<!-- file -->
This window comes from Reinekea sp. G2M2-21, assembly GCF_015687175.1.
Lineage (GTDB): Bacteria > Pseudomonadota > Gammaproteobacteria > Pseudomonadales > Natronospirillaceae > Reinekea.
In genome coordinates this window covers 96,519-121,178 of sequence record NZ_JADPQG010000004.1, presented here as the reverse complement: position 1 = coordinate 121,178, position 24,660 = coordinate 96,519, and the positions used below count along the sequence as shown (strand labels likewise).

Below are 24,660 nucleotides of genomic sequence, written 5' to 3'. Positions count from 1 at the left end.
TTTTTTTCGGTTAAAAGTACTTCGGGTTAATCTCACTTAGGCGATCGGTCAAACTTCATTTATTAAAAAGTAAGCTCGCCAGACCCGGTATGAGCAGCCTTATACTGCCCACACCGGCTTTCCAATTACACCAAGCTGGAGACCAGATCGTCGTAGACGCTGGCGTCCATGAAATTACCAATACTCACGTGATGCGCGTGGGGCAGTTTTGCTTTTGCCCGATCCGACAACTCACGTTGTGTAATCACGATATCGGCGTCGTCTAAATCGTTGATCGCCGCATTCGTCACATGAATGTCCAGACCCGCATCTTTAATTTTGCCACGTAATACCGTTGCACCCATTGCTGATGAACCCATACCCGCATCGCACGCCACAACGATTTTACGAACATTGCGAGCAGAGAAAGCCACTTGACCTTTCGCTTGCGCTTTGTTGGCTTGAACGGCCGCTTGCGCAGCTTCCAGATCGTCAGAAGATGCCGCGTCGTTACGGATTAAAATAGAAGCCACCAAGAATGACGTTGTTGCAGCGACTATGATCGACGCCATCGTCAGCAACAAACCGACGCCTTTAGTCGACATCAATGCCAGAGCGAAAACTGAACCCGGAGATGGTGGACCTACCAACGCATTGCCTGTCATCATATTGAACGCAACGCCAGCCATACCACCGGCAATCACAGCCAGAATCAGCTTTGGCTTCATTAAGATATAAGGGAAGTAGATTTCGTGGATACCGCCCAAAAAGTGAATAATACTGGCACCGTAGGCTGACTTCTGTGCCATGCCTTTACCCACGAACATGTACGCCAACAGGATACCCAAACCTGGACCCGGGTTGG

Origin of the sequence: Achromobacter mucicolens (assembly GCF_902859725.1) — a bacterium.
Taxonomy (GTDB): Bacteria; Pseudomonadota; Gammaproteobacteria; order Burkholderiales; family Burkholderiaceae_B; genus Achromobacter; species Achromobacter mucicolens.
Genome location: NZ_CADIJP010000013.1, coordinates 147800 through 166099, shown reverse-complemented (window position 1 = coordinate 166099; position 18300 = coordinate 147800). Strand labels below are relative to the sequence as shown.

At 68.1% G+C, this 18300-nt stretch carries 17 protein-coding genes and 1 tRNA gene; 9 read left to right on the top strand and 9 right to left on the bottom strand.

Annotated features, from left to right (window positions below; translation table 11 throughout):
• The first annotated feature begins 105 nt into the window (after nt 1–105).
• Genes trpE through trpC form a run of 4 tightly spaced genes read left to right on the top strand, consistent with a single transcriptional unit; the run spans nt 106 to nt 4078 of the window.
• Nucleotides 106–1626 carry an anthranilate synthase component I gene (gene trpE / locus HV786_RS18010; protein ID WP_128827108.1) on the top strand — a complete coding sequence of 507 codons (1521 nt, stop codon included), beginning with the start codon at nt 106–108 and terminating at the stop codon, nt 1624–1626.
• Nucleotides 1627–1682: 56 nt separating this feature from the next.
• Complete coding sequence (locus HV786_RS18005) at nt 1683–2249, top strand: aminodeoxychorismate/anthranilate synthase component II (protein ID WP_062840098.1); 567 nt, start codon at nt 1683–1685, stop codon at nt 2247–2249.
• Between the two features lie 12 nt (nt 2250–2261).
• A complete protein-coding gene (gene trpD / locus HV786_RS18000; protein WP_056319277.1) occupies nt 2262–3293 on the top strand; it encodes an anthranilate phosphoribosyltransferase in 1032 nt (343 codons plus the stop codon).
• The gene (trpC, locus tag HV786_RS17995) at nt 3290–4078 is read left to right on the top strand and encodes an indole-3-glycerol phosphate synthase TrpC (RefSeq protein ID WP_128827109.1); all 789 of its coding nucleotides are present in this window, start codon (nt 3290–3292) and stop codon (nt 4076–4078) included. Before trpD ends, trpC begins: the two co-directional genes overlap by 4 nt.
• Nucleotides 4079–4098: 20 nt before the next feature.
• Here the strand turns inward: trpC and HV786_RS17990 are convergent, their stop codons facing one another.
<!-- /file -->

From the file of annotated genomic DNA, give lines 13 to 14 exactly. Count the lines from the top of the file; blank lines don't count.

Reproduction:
• Nucleotides 106–1626 carry an anthranilate synthase component I gene (gene trpE / locus HV786_RS18010; protein ID WP_128827108.1) on the top strand — a complete coding sequence of 507 codons (1521 nt, stop codon included), beginning with the start codon at nt 106–108 and terminating at the stop codon, nt 1624–1626.
• Nucleotides 1627–1682: 56 nt separating this feature from the next.